Daryl Hannah has revealed her lifelong struggle with autism. The actress known for iconic roles in some of the 1980s classics — “Splash,” “Blade Runner,” “Steel Magnolias” and “Wall Street” — has become the new and surprising face of adults with autism.
So often we think of children with autism. But those children do grow up. Defying our preconceptions, adults with autism spectrum disorder, as it is formally known, can and do lead successful lives. The 52-year-old Daryl Hannah is known most recently for her role in “Kill Bill” as well as for her multiple arrests as she has gone out on the forefront of environmental causes including the fight against strip mining and the defense of urban farming. Such activism has become her passion and it is her arrests, not her red carpet appearances that make for headlines these days.
She revealed in an interview with People magazine, that she has her mother to thank for her public life both as actress and activist, as she says it was her mother who saved her from institutionalization, as she refused to follow recommendations.
And it was Daryl Hannah’s own love of the movies and personal ambition that led her to move to L.A. at age 17 to embark upon a film career. This despite what she called “debilitating shyness.” It was a shyness she said was so severe it led her to rock herself in isolation, and this, perhaps is what we think of when we think of autism, if we look back upon news reports of children unable to make eye contact or to communicate. What hope could there possibly be for them? This is what we are led to believe. But nonetheless she pursued her Hollywood dreams.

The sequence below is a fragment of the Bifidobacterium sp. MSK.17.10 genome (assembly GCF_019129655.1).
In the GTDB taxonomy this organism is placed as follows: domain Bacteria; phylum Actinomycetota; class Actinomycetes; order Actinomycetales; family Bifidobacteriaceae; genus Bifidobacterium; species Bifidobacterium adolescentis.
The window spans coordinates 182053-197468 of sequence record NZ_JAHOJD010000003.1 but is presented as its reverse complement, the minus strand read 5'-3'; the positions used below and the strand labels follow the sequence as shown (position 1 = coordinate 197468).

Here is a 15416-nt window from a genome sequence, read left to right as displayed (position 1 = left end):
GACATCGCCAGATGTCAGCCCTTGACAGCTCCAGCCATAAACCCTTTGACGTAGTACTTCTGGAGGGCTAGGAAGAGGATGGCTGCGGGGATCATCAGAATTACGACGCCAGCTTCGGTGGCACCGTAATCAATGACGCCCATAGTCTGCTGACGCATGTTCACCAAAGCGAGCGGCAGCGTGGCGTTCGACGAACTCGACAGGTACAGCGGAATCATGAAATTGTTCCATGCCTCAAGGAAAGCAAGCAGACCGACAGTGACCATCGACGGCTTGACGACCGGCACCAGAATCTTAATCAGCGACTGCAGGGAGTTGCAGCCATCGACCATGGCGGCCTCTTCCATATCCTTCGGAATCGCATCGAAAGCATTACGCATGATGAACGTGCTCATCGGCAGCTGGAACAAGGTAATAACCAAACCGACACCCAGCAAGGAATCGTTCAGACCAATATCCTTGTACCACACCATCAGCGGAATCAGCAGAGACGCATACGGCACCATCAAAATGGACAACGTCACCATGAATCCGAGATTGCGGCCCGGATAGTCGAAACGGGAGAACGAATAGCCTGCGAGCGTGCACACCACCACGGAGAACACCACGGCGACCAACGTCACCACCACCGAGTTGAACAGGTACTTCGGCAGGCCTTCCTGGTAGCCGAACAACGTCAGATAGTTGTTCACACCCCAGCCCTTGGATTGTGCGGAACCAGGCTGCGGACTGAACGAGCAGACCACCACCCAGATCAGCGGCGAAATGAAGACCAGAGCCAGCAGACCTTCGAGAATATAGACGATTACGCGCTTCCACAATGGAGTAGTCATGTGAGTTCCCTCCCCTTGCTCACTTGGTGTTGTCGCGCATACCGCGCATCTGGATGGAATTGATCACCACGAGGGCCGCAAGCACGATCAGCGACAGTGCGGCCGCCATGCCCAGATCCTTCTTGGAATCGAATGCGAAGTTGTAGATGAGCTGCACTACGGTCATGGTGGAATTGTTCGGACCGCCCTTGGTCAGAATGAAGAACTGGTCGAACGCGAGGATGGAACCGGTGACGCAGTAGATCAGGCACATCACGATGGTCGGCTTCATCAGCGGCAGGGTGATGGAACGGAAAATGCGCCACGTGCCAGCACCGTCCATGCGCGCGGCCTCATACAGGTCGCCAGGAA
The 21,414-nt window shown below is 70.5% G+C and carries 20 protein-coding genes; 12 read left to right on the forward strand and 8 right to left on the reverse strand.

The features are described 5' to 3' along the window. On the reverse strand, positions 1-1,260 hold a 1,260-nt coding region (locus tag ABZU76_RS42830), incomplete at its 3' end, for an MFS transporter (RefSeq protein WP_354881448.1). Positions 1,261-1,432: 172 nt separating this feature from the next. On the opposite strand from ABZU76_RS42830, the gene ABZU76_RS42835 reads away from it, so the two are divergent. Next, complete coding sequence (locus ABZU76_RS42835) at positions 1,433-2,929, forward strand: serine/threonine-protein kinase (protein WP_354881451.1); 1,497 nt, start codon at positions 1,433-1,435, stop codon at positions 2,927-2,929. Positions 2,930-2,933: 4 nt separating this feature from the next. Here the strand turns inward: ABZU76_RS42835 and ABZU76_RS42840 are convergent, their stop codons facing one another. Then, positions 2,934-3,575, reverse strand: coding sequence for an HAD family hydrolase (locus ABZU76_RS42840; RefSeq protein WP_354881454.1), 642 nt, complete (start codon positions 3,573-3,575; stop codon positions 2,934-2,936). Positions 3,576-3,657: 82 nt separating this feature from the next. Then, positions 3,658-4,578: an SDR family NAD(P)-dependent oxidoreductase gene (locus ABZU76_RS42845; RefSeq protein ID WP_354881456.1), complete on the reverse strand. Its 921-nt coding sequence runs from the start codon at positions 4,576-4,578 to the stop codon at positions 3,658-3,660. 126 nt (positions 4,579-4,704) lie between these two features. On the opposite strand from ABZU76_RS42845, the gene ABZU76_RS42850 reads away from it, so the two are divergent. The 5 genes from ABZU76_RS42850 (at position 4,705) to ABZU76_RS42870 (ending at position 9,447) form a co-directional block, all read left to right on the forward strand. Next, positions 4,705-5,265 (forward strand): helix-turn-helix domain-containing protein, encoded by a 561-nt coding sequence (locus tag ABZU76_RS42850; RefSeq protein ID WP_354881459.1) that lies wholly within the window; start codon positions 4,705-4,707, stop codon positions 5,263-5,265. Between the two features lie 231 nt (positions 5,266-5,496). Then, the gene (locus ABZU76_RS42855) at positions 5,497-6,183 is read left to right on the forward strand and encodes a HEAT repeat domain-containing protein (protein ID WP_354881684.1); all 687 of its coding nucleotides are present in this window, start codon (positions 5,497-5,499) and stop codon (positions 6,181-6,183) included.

As they say, the rest is history. It’s just that we did not know the full story until now.
She told the magazine: “Acting for me was about going to the Land of Oz and meeting the Tin Man. It still is.” Yet it was not without struggle, as she spoke of her agony, saying,”I’ve never been comfortable being the center of attention.” But we can understand why she has broken her silent on her struggle even as we sense the burden she must have felt, keeping such a secret. She says, reflectively, “It’s always freaked me out. I’ve learned a couple of things that really would’ve made my life easier if I’d known them 20 years ago.”
A search of famous people with autism or, its less severe form, Asperger syndrome, yields numerous lists populated with some surprising names. Much of such labeling is speculative, armchair diagnosing. Such public confessions as Daryl Hannah’s are still rare. In coming forward, she helps to de-stigmatize autism spectrum disorder and to defy our stereotypes.
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Photos: Daryl Hannah
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